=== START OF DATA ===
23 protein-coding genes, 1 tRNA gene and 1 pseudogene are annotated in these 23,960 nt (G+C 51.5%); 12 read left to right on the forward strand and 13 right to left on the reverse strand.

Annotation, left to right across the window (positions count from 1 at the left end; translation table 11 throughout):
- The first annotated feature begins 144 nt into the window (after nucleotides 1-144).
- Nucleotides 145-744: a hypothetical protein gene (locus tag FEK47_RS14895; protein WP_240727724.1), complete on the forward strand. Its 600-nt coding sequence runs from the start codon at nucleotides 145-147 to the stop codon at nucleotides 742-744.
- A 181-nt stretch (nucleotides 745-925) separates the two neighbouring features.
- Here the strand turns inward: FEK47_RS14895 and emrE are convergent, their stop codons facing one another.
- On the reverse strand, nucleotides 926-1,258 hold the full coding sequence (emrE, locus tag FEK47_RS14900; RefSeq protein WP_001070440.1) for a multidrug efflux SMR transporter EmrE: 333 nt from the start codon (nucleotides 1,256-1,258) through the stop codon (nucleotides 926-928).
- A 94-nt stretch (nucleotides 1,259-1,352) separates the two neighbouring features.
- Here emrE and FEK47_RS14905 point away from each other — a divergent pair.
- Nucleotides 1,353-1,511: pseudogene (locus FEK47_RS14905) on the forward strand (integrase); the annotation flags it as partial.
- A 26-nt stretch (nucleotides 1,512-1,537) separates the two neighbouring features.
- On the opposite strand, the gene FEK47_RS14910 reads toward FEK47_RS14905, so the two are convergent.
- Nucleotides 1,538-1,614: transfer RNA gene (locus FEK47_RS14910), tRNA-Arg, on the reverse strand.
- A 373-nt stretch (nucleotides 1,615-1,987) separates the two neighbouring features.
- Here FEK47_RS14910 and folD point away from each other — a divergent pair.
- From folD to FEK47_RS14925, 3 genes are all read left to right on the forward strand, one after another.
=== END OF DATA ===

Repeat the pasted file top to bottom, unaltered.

23 protein-coding genes, 1 tRNA gene and 1 pseudogene are annotated in these 23,960 nt (G+C 51.5%); 12 read left to right on the forward strand and 13 right to left on the reverse strand.

Annotation, left to right across the window (positions count from 1 at the left end; translation table 11 throughout):
- The first annotated feature begins 144 nt into the window (after nucleotides 1-144).
- Nucleotides 145-744: a hypothetical protein gene (locus tag FEK47_RS14895; protein WP_240727724.1), complete on the forward strand. Its 600-nt coding sequence runs from the start codon at nucleotides 145-147 to the stop codon at nucleotides 742-744.
- A 181-nt stretch (nucleotides 745-925) separates the two neighbouring features.
- Here the strand turns inward: FEK47_RS14895 and emrE are convergent, their stop codons facing one another.
- On the reverse strand, nucleotides 926-1,258 hold the full coding sequence (emrE, locus tag FEK47_RS14900; RefSeq protein WP_001070440.1) for a multidrug efflux SMR transporter EmrE: 333 nt from the start codon (nucleotides 1,256-1,258) through the stop codon (nucleotides 926-928).
- A 94-nt stretch (nucleotides 1,259-1,352) separates the two neighbouring features.
- Here emrE and FEK47_RS14905 point away from each other — a divergent pair.
- Nucleotides 1,353-1,511: pseudogene (locus FEK47_RS14905) on the forward strand (integrase); the annotation flags it as partial.
- A 26-nt stretch (nucleotides 1,512-1,537) separates the two neighbouring features.
- On the opposite strand, the gene FEK47_RS14910 reads toward FEK47_RS14905, so the two are convergent.
- Nucleotides 1,538-1,614: transfer RNA gene (locus FEK47_RS14910), tRNA-Arg, on the reverse strand.
- A 373-nt stretch (nucleotides 1,615-1,987) separates the two neighbouring features.
- Here FEK47_RS14910 and folD point away from each other — a divergent pair.
- From folD to FEK47_RS14925, 3 genes are all read left to right on the forward strand, one after another.